Driving The 2018 Nissan Leaf: ProPilot And E-Pedal FTW
One of the challenges in reviewing how an electric car drives is that you are almost honor-bound to use the word “smooth.”
It’s a defining feature of an all-electric powertrain, thanks to the way a single-gear electric motor set-up moves the wheels. But, on the other hand, you can’t just ignore that word because the technical synonyms – steady, calm, mellow, dulcet, suave – are decidedly worse. So, please forgive me, but the new 2018 Nissan Leaf is indeed a smooth ride. How smooth? Well, from the 15 minutes I got to spend behind the wheel of the hotly anticipated new EV on the highways around Las Vegas today, it’s as smooth as you could ask for.
Somehow, amid all of the other improvements Nissan made to the world’s best-selling EV, it got the smoothness even smoother. There, now I’ll try to not use that word for the rest of the review. On to some other thoughts from the driver’s seat:
* – Nissan’s main message with the new Leaf – as we’ve duly noted – is that with ProPilot assisted driving technology and the one-pedal driving option called e-Pedal, the EV is supposed to simplify your automotive life.
Fifteen minutes is not enough to prove this out, but after getting acquainted with how to turn things on and off, we certainly didn’t have any stress letting the 2018 Leaf assist us on the highway. And that’s the thing. The new Leaf is by no means a self-driving car. It’s got advanced adaptive cruise control with automatic braking. When you push the blue “safety shield assist mode” button and then set the cruise control, the car goes from a traditional “dumb” car to one that sort of speaks to you as you drive.
Get to close to exiting the lane you’re in? Steering wheel vibration. Don’t correct the lane departure angle? Two beeps. Let the car find the lane markings on the highway, so it knows where to go? One beep. It’s all pretty intuitive or, as Nissan HMI engineer Larry Smythe put it during the drive, once you understand how things work, it’s all “quick, simple, certain, and trusted.”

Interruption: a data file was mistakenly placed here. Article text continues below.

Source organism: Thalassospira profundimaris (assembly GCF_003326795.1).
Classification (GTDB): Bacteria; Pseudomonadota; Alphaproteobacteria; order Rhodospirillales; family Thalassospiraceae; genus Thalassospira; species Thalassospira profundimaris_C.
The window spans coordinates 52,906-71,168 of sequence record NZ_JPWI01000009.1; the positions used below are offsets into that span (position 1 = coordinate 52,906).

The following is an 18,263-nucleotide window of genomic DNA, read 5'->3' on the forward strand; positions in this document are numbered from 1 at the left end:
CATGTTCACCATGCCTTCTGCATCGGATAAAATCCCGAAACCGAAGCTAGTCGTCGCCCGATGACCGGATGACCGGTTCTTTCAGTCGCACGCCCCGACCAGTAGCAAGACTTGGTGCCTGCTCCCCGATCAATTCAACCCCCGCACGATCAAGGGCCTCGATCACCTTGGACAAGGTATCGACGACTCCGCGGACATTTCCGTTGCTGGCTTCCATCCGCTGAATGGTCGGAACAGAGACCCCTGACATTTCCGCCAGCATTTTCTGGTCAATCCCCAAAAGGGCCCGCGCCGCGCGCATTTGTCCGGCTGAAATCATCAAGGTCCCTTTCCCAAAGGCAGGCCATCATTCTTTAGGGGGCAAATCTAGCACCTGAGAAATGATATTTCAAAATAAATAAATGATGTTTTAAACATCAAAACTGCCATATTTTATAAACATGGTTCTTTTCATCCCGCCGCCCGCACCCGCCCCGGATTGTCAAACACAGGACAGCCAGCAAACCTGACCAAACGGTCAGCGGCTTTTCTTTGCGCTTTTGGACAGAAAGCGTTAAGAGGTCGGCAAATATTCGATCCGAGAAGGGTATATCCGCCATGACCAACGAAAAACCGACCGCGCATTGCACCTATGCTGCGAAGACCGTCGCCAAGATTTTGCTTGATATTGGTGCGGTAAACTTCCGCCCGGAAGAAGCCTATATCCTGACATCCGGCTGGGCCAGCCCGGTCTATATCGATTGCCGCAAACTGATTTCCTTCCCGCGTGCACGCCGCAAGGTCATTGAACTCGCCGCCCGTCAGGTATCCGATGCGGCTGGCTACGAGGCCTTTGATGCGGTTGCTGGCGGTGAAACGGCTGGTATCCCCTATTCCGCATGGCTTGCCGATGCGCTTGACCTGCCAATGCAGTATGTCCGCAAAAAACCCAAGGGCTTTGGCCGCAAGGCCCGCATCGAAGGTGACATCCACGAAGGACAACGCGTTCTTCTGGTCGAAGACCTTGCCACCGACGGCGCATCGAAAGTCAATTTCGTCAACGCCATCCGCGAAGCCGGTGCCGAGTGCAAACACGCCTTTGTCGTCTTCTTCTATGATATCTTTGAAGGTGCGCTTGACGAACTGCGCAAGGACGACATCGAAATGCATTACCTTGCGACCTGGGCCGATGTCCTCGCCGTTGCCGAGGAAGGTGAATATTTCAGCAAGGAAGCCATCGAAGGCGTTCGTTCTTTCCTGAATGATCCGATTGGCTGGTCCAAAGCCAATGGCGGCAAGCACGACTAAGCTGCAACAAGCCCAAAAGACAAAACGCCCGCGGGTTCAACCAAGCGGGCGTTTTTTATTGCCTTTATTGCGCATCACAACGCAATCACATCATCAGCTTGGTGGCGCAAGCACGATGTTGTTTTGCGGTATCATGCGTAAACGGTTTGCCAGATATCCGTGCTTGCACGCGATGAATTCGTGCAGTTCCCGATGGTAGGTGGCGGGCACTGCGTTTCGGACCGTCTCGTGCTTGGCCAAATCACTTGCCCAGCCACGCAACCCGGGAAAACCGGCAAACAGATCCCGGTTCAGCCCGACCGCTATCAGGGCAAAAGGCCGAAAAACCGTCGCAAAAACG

* – To start the Leaf, as always, you push the on/off button at your right knee and then use a bubble-like pod to select your gear. From there, you can engage Eco Mode by pressing a button (which you’ll have to do if you want this slightly neutered acceleration feel that can give you perhaps 10 percent more range per charge, since you can’t force it to default to on every time) or e-Pedal by flipping a switch.
Smythe said that Nissan purposefully made these two options different kinds of toggles so that you can mess with them without taking your eyes off the road (compare this to the pod shifter, which will require a lot of double-checking with the schematic to remember where D and R are located). While e-Pedal isn’t on by default, you can set “Retain Mode” to turn it on whenever you switch on the car.
* – E-Pedal is the obvious highlight here, and the mix of friction and regenerative braking that works to slow the car all the way to a stop is amazingly comforting and I found myself trusting it at stop signs and on the highway. I kept my foot ready to engage the brakes, but never needed it either on the highway or in the strip mall-adjacent streets where we pulled over to get a few pictures.
* – With the ProPilot engaged on the highway, platooning with the flow of traffic is a breeze. The system is not very aggressive (there’s not way to get it to pass the car in front of you without taking control of the whole experience), so people in a hurry will feel the need to override what could be seen as AmateurPilot, but if you’re just commuting to work and all the lanes are full, ProPilot makes things easy.
* – The rear seats are totally roomy for two adults. Squeezing three full-size humans in there will work, but not recommended for a long time.
Up front, the Leaf feels open and elegant in a minor key. The surfaces in the SL trim we tested were nice to touch, but not amazing. Basically, for the price and the customer base, we think drivers will be happy.
We’ll have a more detailed driver report once we get more than like a thousand seconds in the car.
For now, the word on the street is that the new Leaf is better than before, in pretty much every way. You won’t want to go back to the first-gen once you’ve tasted the upgrades in store here.